This review contains spoilers.
The 100 has never really been a show prone to wallowing. Things happen, those things mean something to the characters on screen, but we were never going to see an entire multi-episode arc devoted to Clarke dealing with her guilt over last week’s attack. There’s too much to be done, too many people to keep safe and too many enemies waiting to pounce – Clarke doesn’t have the luxury of self-pity or grief.
Which is good because, if all of the characters were taking time out of the action to deal with the emotional ramifications of their questionable actions, then there wouldn’t be much of a show to watch. Clarke will likely be grappling with what she did (or, more accurately, didn’t do) for the rest of her life, in addition to how Finn’s story ended, but the characters in this universe have about as much time for long discussions about morality as I suspect the audience do.
Which is why it was important to include the conversation between Abby and Kane in this week’s episode. Clarke is off making decisions, saving lives and leading an army, but the right and wrong of what happened still needs to be addressed somewhere. The morality of this world has always been a little murky given the environment in which the hundred sent down to earth had to grow up, so I was glad that at least Kane realises that anything these kids do is probably a product of the way they ran things.
Abby has always been far less self-aware, herself committing acts objectively more horrible than anything Clarke has done thus far, yet never really owning up to her role in it. She expects more from her daughter, yet is quick to cast her aside when something she does makes her uncomfortable.
For Clarke, she’s stuck between loyalty to her people and the more experienced perspective of Lexa. This is about war now, not just survival, and so the rules have changed accordingly. Lexa knows how to negotiate when the stakes are this high, whereas Clarke only left the comparative safety of the Ark a little while ago. It makes sense that she would listen, and it’s refreshing to have the show not paint it as one character leading the other astray. Lexa is making good points, and Clarke really has no choice but to consider them.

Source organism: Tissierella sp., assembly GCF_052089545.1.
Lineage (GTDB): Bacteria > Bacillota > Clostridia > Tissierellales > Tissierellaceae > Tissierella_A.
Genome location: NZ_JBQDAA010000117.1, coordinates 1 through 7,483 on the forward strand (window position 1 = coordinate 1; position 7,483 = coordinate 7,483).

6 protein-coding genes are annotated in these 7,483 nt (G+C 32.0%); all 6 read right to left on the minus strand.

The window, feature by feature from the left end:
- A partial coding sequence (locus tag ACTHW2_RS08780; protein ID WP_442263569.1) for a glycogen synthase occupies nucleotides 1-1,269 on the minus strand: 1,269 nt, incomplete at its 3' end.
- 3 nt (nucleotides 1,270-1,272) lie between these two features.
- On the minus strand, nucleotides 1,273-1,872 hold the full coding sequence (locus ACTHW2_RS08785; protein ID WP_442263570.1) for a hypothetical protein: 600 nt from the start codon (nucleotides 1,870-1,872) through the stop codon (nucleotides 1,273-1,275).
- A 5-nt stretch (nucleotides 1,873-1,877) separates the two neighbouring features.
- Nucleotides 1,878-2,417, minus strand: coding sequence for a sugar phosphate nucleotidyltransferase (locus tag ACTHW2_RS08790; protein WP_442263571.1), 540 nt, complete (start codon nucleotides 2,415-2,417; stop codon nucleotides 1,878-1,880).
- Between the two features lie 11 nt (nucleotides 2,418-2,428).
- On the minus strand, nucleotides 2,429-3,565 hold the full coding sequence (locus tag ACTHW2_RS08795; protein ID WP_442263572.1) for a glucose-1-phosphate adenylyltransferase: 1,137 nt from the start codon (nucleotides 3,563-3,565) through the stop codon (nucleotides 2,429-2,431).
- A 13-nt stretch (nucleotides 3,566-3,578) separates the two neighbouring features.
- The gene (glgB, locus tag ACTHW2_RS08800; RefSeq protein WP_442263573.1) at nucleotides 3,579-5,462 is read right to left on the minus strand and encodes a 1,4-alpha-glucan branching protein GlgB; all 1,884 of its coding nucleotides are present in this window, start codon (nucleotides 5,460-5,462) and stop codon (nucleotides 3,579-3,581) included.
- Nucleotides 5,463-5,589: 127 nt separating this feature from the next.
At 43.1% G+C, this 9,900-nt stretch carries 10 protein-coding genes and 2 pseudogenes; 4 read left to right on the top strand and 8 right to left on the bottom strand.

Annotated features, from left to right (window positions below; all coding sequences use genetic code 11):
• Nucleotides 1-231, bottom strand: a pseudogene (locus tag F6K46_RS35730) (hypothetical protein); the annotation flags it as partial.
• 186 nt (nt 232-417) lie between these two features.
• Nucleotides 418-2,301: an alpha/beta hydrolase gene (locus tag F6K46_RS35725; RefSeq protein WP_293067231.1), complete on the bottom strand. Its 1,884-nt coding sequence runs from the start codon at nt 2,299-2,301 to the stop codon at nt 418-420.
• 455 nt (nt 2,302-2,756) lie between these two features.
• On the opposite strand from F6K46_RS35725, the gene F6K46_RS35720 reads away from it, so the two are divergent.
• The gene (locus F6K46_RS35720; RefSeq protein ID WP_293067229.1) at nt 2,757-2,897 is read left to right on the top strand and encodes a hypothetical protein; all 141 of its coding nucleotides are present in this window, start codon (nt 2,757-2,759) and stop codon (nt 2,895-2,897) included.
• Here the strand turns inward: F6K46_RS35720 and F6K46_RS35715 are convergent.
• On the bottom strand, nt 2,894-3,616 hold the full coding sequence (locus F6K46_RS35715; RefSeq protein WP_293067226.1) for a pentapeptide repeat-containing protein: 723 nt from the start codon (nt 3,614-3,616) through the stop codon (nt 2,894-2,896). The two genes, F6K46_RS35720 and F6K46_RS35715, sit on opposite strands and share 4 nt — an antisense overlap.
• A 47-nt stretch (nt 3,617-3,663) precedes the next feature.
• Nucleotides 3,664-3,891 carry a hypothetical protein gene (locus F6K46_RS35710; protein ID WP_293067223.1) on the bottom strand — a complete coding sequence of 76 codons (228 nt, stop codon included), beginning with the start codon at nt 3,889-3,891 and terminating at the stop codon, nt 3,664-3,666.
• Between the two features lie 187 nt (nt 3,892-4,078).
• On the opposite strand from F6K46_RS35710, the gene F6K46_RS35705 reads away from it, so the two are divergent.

While all this is going on, though, Jasper has formed his own little army inside Mount Weather, and they’re certainly not messing around. If you were to compare a picture of sweet, comedy-relief Jasper from the first episode to the guy here, it’s probably a good illustration of how far The 100 in general has evolved over the past two seasons, almost unrecognisable but pretty darn satisfying to see.
Give me bombings, mass suicides and two-headed deer anytime – watching Jasper axe-murder a wounded soldier might have been the most shocked I’ve ever been at the show. It makes me wonder at what point these kids are going to cross the line between doing what they have to do to survive and doing stuff for revenge or just because they can – have we already gotten there? Was this it?
Because, while Clarke and Bellamy arguably always had a predisposition towards leadership and war politics, or at least an aptitude for it, we were introduced to Jasper and Monty as the geeky, comedy sidekicks seen a thousand times before on shows like this. In a lot of ways, the banality of most of the show’s first season is serving a purpose now, because it can take previously one-dimensional stock characters and actively subvert our expectations for them.
It’s indicative of the general freedom The 100 seems to be enjoying right now, being the critical darling of The CW, and that faith in where the show might take us if it be allowed to steer the wheel is infectious. It’s impossible to predict what’s going to happen from week to week, or how dark things are going to get before we get some respite, and that’s incredibly exciting.
Read Caroline’s review of the previous episode, Rubicon, here.
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